My mother was like Joanne's - the wonderful cookery skills of my Gran (who I seem to have taken after) skipped a generation in my mum! We didn't even have beans on toast as mum didn't seem to have discovered Baked Beans. I didn't even have cheese on toast until I was 21. Basic cooking in ours . . .

I still couldn't face Macaroni cheese - just too cheesy for me, and now I need to be dairy free I have an excuse never to revisit it!

Mum did make good roasties though (even if the beef joint ended up like boot leather). She also made edible Soda Bread, and nice little jam tarts with a pastry lattice on. Sunday high tea was a tin of crab, sandwiches, a salad (very basic with no dressing), followed by a jelly or blancmange (always pink, the latter), a tin of fruit cocktail, or if it was a high day/holiday, an Arctic Roll. (I still like them!)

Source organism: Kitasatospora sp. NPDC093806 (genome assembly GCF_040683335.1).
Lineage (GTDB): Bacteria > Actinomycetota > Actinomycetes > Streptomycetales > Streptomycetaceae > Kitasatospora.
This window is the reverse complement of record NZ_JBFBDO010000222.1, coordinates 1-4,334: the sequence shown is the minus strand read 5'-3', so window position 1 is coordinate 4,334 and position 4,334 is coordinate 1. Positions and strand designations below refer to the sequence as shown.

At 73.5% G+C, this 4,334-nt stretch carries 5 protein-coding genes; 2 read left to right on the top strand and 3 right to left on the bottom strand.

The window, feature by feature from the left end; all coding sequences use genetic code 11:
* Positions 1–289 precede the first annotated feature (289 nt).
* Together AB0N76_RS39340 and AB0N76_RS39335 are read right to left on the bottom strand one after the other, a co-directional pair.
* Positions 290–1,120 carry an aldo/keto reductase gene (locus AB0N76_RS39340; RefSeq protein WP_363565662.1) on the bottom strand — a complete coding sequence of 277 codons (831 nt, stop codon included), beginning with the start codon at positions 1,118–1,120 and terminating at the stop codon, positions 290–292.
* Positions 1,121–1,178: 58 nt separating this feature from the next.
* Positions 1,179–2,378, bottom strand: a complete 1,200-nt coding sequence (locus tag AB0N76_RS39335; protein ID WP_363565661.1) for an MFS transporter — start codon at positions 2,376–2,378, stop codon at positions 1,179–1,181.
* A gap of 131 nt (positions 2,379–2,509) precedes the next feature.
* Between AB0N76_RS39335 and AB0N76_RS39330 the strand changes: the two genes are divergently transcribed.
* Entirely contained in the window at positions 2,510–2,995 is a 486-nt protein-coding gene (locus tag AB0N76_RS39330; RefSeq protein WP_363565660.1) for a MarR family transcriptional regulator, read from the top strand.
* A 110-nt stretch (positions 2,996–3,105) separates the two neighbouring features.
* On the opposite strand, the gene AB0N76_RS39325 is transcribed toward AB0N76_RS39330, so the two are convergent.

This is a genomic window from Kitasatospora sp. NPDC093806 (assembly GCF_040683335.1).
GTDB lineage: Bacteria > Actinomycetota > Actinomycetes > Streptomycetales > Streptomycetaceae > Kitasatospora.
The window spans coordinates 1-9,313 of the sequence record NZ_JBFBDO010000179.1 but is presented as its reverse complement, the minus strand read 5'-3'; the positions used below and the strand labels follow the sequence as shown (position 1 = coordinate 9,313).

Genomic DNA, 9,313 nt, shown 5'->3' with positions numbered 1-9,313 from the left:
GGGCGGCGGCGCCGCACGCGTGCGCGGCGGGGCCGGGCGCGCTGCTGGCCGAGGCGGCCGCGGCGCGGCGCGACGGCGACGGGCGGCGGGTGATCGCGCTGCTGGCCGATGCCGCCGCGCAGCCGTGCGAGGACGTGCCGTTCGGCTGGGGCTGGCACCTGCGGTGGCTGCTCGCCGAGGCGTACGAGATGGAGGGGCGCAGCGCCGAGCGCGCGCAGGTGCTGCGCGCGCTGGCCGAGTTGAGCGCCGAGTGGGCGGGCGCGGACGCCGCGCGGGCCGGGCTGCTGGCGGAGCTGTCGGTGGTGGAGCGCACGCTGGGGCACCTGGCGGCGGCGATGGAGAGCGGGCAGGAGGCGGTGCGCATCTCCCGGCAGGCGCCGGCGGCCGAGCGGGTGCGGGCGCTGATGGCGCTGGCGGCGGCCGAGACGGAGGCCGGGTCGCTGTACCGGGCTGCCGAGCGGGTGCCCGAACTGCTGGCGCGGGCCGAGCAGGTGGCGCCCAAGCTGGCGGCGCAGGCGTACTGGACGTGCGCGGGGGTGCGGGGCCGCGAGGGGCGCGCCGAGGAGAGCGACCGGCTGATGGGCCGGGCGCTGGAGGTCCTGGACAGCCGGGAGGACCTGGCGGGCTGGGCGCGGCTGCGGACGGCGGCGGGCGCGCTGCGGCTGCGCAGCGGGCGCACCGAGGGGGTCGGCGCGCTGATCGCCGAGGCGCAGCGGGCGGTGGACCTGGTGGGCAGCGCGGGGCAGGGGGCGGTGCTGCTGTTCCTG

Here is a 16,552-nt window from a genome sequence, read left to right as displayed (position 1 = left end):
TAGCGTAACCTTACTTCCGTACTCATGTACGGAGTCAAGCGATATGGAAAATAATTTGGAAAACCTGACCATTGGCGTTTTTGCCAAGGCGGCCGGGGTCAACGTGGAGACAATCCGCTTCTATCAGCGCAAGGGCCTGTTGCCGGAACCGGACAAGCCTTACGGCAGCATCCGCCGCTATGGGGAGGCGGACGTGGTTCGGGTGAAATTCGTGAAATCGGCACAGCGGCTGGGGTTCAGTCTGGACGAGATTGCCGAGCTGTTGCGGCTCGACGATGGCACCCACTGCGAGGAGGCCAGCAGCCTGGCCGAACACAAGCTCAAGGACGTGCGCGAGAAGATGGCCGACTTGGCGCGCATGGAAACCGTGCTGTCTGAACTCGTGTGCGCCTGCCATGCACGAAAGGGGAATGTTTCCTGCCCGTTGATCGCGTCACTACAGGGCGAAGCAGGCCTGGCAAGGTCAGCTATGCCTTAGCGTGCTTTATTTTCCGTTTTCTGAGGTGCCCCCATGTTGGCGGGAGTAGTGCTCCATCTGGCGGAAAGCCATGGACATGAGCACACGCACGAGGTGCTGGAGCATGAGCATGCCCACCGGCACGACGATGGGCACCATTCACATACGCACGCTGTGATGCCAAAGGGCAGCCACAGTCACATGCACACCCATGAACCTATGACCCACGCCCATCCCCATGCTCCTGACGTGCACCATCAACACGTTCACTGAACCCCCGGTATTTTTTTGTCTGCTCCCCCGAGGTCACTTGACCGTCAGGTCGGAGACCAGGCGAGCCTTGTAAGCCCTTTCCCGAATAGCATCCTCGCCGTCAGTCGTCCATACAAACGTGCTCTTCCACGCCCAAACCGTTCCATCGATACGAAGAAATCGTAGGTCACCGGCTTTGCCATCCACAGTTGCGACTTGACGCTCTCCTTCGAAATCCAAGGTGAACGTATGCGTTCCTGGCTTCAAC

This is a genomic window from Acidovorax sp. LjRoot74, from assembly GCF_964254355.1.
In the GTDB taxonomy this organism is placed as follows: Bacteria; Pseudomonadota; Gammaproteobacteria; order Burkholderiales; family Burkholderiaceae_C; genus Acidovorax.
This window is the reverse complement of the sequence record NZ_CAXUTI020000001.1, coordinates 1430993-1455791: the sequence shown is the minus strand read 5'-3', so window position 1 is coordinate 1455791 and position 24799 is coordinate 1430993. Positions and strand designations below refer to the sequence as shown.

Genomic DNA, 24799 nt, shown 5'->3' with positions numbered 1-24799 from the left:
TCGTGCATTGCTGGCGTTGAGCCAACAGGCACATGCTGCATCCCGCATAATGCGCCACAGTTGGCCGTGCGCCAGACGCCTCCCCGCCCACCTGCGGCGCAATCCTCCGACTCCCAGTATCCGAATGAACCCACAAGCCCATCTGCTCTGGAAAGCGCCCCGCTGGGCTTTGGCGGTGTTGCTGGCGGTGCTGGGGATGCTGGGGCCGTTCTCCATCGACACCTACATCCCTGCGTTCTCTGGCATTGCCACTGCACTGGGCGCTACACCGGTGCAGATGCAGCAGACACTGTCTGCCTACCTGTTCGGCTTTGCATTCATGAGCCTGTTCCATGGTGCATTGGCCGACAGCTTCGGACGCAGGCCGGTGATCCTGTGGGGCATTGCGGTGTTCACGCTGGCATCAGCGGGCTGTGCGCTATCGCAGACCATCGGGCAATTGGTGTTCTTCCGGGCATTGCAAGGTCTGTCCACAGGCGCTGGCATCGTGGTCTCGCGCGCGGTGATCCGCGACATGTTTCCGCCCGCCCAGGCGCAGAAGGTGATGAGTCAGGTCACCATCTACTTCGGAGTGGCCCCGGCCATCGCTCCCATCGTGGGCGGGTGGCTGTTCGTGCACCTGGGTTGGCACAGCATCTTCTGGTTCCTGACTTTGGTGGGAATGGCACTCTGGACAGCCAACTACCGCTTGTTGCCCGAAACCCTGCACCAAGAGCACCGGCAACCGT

I like pizza, but make my own. I always try to cook from scratch as the boughten stuff tastes foul these days and has so many extras. Recently I read the ingredients of a Chelsea Bun I think it was and there were about 40 ingredients in it. Home-made would have perhaps half a dozen.

thelma said...

When we were children, spaghetti on toast, sandwiches of brown sauce, or tomato sauce I think, this was the 'tasty' side of life. Rice pudding was always a school one,so not good, neither was semolina or junket puddings.

Linda Metcalf said...